Many people drive past it on their commute to work or school, some even live next door to it, but many residents don’t realize that Redding is home to the Do Ngak Kunphen Ling, Tibetan Buddhist Center of Universal Peace.
Located on Putnam Park Road, between Putnam Park and Route 107, the Buddhist Center is a nonprofit organization open to people of every faith, race, gender, and age. The center, open seven days a week, was started in 2007.
According to its mission statement, under the guidance of Gyumed Khensur Rinpoche Lobsang Jampa, DNKL draws on the spiritual tradition of His Holiness the Dalai Lama and the humanitarian visions of Maurice Pate to achieve the following six goals:
• Conduct classes on Buddhist philosophy and meditation on a regular basis.
• Offer systematic and graduated levels of training in Buddhist moral discipline, meditative concentration, and transformative wisdom so that participants can incorporate such thought and practice in their daily lives.
• Conduct short- and long-term retreats and facilitate solitary retreats.
• Host public talks, spiritual festivals, and other community events where families may participate.
• Engage in humanitarian activities such as helping Tibetan monks and children with basic education and health needs.
• Eventually become established as a Buddhist university for American students.
The fourth goal — host public talks, spiritual festivals, and other community events where families may participate — is an effort the center has been engaged in more recently.
In May, the center hosted a children’s day when children learned songs, played games, created art, and watched a short movie. Children were also taught some age-appropriate lessons and guided meditation on mindfulness.
On Saturday, June 7, at 12:30, with a rain date on Saturday, June 21, DNKL is hosting an animal blessing.
People may bring their well-behaved animal on a leash or even bring a photo of the animal or its favorite toy to be blessed.
At 12:30, visitors may mingle with animal professionals and animal lovers. Kids’ activities, crafts and games will be offered. Visitors are also invited to walk the expansive grounds of the center.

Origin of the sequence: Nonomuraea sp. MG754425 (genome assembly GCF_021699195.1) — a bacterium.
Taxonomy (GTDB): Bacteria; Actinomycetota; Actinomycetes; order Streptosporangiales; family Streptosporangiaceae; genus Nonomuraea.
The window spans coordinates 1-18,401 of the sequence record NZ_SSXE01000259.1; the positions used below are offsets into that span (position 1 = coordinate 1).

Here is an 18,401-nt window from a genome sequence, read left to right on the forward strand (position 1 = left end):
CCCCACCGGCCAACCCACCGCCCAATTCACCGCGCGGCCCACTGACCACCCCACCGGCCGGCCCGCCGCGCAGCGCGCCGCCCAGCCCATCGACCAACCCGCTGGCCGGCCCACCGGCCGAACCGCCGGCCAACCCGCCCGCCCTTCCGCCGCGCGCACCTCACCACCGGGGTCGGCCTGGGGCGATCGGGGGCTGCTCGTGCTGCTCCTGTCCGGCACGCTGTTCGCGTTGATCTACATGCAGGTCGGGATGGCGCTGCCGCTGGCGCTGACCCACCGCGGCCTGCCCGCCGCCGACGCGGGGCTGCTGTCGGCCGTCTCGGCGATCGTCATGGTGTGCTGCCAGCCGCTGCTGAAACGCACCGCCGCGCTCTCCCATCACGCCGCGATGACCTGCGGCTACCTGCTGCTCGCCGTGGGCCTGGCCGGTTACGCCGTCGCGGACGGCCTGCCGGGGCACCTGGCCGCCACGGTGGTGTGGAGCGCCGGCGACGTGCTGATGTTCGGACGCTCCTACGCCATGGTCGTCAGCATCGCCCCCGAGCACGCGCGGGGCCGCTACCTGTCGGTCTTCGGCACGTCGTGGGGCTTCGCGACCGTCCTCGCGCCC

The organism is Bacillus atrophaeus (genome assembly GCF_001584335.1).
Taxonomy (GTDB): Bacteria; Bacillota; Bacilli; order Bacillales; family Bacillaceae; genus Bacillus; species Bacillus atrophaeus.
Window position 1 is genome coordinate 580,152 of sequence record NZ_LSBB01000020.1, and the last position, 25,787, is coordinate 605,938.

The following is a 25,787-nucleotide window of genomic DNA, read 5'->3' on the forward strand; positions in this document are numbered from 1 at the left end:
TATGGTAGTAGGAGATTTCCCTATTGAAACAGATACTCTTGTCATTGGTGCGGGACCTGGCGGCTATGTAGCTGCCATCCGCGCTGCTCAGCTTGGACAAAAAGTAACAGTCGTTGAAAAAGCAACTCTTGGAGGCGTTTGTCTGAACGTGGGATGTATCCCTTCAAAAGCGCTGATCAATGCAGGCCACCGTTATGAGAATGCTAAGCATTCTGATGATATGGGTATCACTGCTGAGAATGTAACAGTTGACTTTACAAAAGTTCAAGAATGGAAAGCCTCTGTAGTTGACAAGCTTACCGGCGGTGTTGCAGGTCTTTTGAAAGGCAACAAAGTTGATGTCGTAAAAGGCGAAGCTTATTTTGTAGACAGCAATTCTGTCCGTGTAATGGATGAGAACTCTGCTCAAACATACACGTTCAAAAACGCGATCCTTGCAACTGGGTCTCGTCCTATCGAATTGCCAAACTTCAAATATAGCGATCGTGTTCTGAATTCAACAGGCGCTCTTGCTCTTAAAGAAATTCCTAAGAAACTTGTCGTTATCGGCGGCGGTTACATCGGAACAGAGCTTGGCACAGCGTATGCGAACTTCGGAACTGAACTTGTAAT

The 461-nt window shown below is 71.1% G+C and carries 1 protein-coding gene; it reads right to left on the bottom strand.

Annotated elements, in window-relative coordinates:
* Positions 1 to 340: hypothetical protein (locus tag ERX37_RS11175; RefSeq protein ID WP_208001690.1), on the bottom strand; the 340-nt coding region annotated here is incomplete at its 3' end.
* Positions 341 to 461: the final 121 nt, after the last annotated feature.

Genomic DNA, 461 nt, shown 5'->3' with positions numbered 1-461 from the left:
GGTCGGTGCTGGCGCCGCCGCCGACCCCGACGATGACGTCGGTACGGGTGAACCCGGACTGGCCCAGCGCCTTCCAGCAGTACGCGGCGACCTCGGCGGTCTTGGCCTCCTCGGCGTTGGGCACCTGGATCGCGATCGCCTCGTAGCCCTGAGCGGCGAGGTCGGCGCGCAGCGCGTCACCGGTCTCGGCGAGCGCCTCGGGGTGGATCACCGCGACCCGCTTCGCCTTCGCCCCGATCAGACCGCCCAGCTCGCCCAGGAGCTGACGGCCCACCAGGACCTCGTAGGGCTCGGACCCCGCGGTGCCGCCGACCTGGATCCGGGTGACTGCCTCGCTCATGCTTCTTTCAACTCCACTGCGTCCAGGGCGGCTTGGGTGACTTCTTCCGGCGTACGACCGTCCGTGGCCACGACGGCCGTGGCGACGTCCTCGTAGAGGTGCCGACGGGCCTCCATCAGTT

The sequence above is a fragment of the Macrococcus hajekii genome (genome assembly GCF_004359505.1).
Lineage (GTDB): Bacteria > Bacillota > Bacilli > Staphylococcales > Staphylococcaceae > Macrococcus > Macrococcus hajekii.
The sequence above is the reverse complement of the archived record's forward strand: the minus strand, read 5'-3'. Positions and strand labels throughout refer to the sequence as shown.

At 1:30, there will be a silent auction, and a guest speaker from Guiding Eyes for the Blind will speak at 2:15.
The dedication to participants will begin at 3.
A portion of the proceeds raised from the silent auction will be used to purchase pet oxygen masks for local fire and rescue units.
Geshe Lobsang Dhargey, the resident teacher and scholar at DNKL, said the center is a judgment-free facility. The main goal of teaching dharma classes is to reduce anger and frustration and to promote a more harmonious and happy life, he said.
Geshe Dhargey said a goal of the center is not to “convert” people to Buddhism but rather to help them transform anger into love and to live a happy, healthy life.
Sutra classes are offered for free at the center with a suggested donation in order to help the center function from day to day. Classes are offered to people who are just beginning to practice Buddhism and those already practicing.
“The foundational teachings of Buddhism are found in a collectvion of texts knows as Sutras, spoken by the Buddha himself and subsequently passed on orally through a succession of disciples on down to modern masters,” according to the center’s website.
All are invited to attend any sutra class open to all levels. Old sutra recordings are also available online in the archive.
April McKale, board member of DNKL, said classes have been known to help reduce stress, depression and anxiety. After meditation there is often time for questions and answers, she said.
Geshe Dhargey said he has gotten questions about problems with families and spouses and when they come back after some classes and meditation, he said, problems have been resolved.
“I’m happy to hear and see results,” he said.
He said many of the teachers use their own experiences and technique on how to deal with an issue and reach a harmonious and happy life.
Ms. McKale practices at the temple herself.
“It’s amazing what I’ve learned from them,” she said. “I wish other people knew.”
“Coming to class is different than practicing at home,” said Ms. McKale. For those in the early stages of practicing, she said, being present makes a big difference.
“It’s really amazing,” she said.